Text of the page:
Adapting COVID-19 vaccines to SARS-CoV-2 variants: guidance for vaccine manufacturers (25/02/2021)

EMA has issued guidance outlining the requirements for manufacturers planning to modify their COVID-19 vaccines in order to address coronavirus (SARS-CoV-2) variants.

Currently, three vaccines are authorised for use in the EU: Comirnaty, COVID-19 Vaccine Moderna and COVID-19 Vaccine AstraZeneca. Viruses typically mutate and several variant strains of SARS-CoV-2 have already been identified worldwide. The three authorised vaccines provide protection against the variants that are currently prevalent across Europe. However, it appears that with continued mutations and new variants emerging, authorised vaccines may need to be adapted, in time to ensure continued protection.

Read more>>>

EMA starts rolling review of Celltrion antibody regdanvimab for COVID-19 (24/02/2021)

EMA’s human medicines committee (CHMP) has started a ‘rolling review’ of data on the monoclonal antibody regdanvimab (also known as CT-P59), which is being developed by Celltrion, for the treatment of COVID-19.

Regdanvimab is a monoclonal antibody with activity against COVID-19. A monoclonal antibody is a type of protein that has been designed to attach to a specific structure (called an antigen). Regdanvimab has been designed to attach to the spike protein of SARS-CoV-2, the virus that causes COVID-19. When it attaches to the spike protein, the ability of the virus to enter the body’s cells is reduced. This is expected to reduce the need for hospitalisation in patients with mild to moderate COVID-19. Read more>>>

EMA receives application for conditional marketing authorisation of COVID-19 Vaccine by Janssen (16/02/2021)

EMA has received an application for conditional marketing authorisation (CMA) for a COVID-19 vaccine developed by Janssen-Cilag International N.V. The Committee could issue an opinion by the middle of March 2021, provided the company’s data on the vaccine’s efficacy, safety and quality are sufficiently comprehensive and robust.

This is the fourth CMA application for a COVID-19 vaccine since the start of the current pandemic. It comes after EMA’s evaluation of vaccines from BioNTech/Pfizer, Moderna and AstraZeneca. 

COVID-19 Vaccine Janssen works by preparing the body to defend itself against COVID-19. It is made up of another virus (an adenovirus) that has been modified to contain the gene for making the SARS-CoV-2 spike protein. This is a protein on the surface of the SARS-CoV-2 virus which the virus needs to enter the body’s cells. Read more>>>

EMA starts rolling review of CureVac’s COVID-19 vaccine (CVnCoV) (12/02/2021)

EMA’s human medicines committee has started a rolling review of CVnCoV, a COVID‑19 vaccine being developed by CureVac AG. Like other vaccines, CVnCoV is expected to prepare the body to defend itself against infection with COVID-19.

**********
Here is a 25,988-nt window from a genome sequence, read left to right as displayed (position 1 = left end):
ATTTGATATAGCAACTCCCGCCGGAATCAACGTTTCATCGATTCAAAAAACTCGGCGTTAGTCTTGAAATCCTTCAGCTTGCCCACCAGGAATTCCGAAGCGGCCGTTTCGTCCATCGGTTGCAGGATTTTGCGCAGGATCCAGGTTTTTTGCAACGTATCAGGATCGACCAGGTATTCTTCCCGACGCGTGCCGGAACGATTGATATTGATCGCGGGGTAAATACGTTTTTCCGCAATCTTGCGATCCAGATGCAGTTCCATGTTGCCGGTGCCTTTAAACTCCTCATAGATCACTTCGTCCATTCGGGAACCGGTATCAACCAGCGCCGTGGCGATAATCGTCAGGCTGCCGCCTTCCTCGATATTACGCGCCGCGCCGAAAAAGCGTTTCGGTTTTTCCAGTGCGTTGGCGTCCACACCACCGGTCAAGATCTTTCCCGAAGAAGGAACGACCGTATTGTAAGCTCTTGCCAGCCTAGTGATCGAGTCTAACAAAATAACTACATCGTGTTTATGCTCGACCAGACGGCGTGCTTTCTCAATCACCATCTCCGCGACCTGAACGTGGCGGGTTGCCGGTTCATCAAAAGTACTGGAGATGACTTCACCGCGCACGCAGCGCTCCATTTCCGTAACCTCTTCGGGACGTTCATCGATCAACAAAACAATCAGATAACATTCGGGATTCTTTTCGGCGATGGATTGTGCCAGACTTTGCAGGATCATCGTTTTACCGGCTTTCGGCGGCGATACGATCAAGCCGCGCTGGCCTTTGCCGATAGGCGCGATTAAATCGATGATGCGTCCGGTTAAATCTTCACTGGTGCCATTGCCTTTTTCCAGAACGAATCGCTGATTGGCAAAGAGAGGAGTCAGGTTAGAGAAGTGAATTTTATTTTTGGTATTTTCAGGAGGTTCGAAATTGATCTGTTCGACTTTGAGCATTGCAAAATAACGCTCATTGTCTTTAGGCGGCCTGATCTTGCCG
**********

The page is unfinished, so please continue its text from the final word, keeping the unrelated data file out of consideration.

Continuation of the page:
The SARS-CoV-2 virus uses proteins on its outer surface, called spike proteins, to enter the body’s cells and cause COVID-19. CVnCoV contains a molecule called messenger RNA (mRNA) which has instructions for making the spike protein. The mRNA is contained in tiny particles of fats (lipids) that prevent it from being broken down too quickly. Read more>>>

Clarification on Sputnik V vaccine in the EU approval process (10/02/2021)

The European Medicines Agency has to date not received an application for a rolling review or a marketing authorisation for the vaccine developed by the Gamaleya National Centre of Epidemiology and Microbiology in Russia, the Sputnik V vaccine (Gam-COVID-Vac), despite reports stating the opposite.

EMA is in dialogue and collaborating with the company to define the next steps. The developers have expressed their interest that the vaccine be considered for a rolling review. This ad-hoc procedure can only be used during emergencies such as the current pandemic. EMA publishes a news announcement when it receives a valid application for marketing authorisation. This means that if EMA has not communicated, the status of a given COVID-19 medicine/vaccine remains unchanged. Read more>>>

EMA starts rolling review of Novavax’s COVID-19 vaccine (NVX-CoV2373) (03/02/2021)

EMA’s human medicines committee has started a rolling review of NVX-CoV2373, a COVID‑19 vaccine being developed by Novavax CZ AS (a subsidiary of Novavax, Inc.).

The company is currently conducting trials in people to assess its safety, immunogenicity (how well it triggers a response against the virus) and its effectiveness against COVID-19. EMA will evaluate data from these and other clinical trials as they become available.

Like other vaccines, NVX-CoV2373 is expected to prepare the body to defend itself against infection. The vaccine is a protein-based vaccine which contains tiny particles made from a laboratory-grown version of the spike (S) protein found on the surface of SARS-CoV-2 coronavirus. It also contains an ‘adjuvant’, a substance to help strengthen the immune responses to the vaccine.